(A photoshop--but a good one--and a dismal one for Team Mitt)
The "CPAC" Conservative Political Action Conference has kicked off in DC this Thursday with an opening scorcher of a speech by Marco Rubio blasting Obama for the contraception requirements. Sarah Palin will make the keynote speech, re-emerging like a jack-in-the-box, after a long winter's nap. It's a cheerleading conference for the Republicans and the most anticipated conservative event of the year.
But not this year. TPM Reports attendees are actually despondent. TPM is liberal--but the conservative blog Red State (whose Erick Erickson already endorsed the Sweet Meteor of Death) says:
This is the seventh CPAC I have been to. The crowd is the least excited I have seen. On the first day, before the candidates have had a chance to bus in their supporters to stack the deck and straw poll, this is the least excited I’ve seen them. The crowd’s heart is with Santorum. But in their mind they do not think he can win.Powerline, today, asks "Is 2012 Slipping Away From the GOP?" The Huffington Post says Romney "Takes Republican Angst to New Heights." Again, liberal, but The Wall Street Journal's Peggy Noonan sees the low turn out as the "Big Tune Out." She writes:
Mitt Romney's aides are making the classic mistake of thinking the voters want maturity, serenity and a jolly spirit. What they want is a man who knows what time it is ...George Will, of all people, finds the Republicans dangerously losing the military argument. This collection of DOOM hangs like storm-clouds over CPAC.
What's going on?
Two Things Are Going On
The first part of this is that conservatives had a bit of a bad week. There were good job numbers (whatever's really behind them) and the President's approval rating went up for the first time in a while. Wall Street has rebounded. The Daily Kos crows about it here. All of these things are transient (Obama's numbers will go back down when gas prices climb this summer or Greece defaults)--but they make for a particularly bad time to hold the pep-talk because ...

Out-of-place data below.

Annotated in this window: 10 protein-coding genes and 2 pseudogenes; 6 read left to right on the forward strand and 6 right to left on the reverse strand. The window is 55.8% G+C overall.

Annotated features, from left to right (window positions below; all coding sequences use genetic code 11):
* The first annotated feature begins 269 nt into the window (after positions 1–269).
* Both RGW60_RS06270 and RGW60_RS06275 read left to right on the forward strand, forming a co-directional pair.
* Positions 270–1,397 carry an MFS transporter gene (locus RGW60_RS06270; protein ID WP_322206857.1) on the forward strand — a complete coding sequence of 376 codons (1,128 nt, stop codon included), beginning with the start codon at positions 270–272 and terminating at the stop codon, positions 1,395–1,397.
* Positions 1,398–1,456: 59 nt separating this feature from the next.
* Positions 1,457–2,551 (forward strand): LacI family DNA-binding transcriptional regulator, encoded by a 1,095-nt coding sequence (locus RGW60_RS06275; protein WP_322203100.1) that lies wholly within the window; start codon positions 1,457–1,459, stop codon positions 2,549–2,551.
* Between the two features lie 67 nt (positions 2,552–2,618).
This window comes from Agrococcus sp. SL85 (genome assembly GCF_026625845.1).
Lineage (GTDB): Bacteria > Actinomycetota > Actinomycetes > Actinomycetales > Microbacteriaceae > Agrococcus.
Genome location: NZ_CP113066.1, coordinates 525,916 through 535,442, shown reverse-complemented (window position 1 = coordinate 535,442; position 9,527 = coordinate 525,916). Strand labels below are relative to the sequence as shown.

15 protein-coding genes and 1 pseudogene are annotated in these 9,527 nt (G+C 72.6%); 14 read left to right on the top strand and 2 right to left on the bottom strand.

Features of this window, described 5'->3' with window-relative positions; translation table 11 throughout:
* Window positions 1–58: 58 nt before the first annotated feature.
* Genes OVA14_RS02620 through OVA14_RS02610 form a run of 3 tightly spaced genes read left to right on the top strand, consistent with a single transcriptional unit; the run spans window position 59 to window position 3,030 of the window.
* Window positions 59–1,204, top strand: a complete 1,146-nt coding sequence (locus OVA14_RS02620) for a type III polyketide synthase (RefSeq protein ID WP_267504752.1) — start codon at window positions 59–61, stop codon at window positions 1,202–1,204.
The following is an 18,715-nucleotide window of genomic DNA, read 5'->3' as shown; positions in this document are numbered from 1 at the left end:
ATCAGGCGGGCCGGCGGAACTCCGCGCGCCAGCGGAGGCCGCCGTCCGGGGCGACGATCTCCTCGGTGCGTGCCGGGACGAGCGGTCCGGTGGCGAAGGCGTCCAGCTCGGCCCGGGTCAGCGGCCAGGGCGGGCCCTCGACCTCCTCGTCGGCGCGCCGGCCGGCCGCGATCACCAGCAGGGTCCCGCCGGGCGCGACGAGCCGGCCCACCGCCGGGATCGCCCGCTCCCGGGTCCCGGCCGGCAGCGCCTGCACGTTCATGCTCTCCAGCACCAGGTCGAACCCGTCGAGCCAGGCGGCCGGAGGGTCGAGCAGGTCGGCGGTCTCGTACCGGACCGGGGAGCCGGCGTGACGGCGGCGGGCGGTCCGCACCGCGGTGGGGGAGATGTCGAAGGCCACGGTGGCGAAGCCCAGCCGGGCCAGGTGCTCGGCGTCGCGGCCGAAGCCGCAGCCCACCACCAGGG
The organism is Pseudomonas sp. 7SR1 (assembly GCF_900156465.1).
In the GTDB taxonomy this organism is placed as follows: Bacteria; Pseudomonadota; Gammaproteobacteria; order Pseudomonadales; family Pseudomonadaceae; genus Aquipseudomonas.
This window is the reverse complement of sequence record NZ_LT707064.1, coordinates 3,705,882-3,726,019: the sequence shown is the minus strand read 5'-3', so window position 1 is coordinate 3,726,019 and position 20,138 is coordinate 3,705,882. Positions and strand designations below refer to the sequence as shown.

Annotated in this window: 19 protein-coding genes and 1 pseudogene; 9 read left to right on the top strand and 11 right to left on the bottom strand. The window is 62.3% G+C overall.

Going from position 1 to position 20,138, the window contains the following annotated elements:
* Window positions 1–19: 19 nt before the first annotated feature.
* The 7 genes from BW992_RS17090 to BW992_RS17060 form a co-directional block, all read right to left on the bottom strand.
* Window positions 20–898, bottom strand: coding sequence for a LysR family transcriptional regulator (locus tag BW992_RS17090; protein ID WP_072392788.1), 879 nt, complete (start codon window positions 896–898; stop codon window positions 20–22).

The second part is that the state of play says Santorum can't win. It isn't just that he doesn't have the money or infrastructure--although that's part of it--but that his battle-flag issue is social stuff in a time where it all better be about the economy. Obama is weak on the economy and Romney has--or should have--answers there (so goes the theory) and Santorum doesn't. Santorum wants to roll back DADT and go back into Iraq. These are not winning issues.
Powerline's John Hinderaker
Rick Santorum is a bright guy who has performed well in the debates, and he is hot, this week, in the Republican base. But he doesn’t have the chance of a snowball in Hell of being elected president. He couldn’t even get re-elected to the Senate in his home state of Pennsylvania in 2006. The 2012 election will be almost entirely about the economy, although national security is always relevant to a presidential contest. It would be suicidal for the GOP to nominate a candidate whose signature issues are gay marriage and abortion. At the end of the day, the party won’t be that dumb. But the fact that the party’s base is flirting with Santorum manifests a lack of seriousness that may prove fatal in November.I agree with that.
What Do I Think?